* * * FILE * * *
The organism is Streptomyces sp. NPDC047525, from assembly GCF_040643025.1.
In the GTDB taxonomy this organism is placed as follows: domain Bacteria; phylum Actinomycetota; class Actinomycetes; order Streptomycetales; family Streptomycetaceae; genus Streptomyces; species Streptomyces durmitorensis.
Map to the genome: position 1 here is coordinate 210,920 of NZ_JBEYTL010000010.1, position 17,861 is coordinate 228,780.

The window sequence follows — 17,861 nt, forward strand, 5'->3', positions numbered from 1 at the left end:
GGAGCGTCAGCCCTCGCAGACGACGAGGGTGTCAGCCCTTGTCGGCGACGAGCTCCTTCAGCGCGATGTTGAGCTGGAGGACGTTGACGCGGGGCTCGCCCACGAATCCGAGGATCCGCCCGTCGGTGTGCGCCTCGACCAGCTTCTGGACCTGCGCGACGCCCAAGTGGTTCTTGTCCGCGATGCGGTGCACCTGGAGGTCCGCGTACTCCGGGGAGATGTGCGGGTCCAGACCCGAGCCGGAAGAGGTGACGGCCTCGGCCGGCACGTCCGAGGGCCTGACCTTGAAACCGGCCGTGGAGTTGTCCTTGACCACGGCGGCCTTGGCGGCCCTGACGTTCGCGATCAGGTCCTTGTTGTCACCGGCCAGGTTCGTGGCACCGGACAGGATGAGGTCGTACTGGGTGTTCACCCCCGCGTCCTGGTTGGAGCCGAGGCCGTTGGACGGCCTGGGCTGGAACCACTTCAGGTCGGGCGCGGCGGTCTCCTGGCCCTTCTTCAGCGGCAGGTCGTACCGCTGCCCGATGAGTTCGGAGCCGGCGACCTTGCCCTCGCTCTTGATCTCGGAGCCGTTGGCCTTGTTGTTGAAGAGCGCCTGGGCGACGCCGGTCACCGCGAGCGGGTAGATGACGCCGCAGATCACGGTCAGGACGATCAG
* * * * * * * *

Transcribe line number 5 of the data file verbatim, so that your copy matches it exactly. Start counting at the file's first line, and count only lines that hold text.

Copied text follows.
GGAGCGTCAGCCCTCGCAGACGACGAGGGTGTCAGCCCTTGTCGGCGACGAGCTCCTTCAGCGCGATGTTGAGCTGGAGGACGTTGACGCGGGGCTCGCCCACGAATCCGAGGATCCGCCCGTCGGTGTGCGCCTCGACCAGCTTCTGGACCTGCGCGACGCCCAAGTGGTTCTTGTCCGCGATGCGGTGCACCTGGAGGTCCGCGTACTCCGGGGAGATGTGCGGGTCCAGACCCGAGCCGGAAGAGGTGACGGCCTCGGCCGGCACGTCCGAGGGCCTGACCTTGAAACCGGCCGTGGAGTTGTCCTTGACCACGGCGGCCTTGGCGGCCCTGACGTTCGCGATCAGGTCCTTGTTGTCACCGGCCAGGTTCGTGGCACCGGACAGGATGAGGTCGTACTGGGTGTTCACCCCCGCGTCCTGGTTGGAGCCGAGGCCGTTGGACGGCCTGGGCTGGAACCACTTCAGGTCGGGCGCGGCGGTCTCCTGGCCCTTCTTCAGCGGCAGGTCGTACCGCTGCCCGATGAGTTCGGAGCCGGCGACCTTGCCCTCGCTCTTGATCTCGGAGCCGTTGGCCTTGTTGTTGAAGAGCGCCTGGGCGACGCCGGTCACCGCGAGCGGGTAGATGACGCCGCAGATCACGGTCAGGACGATCAG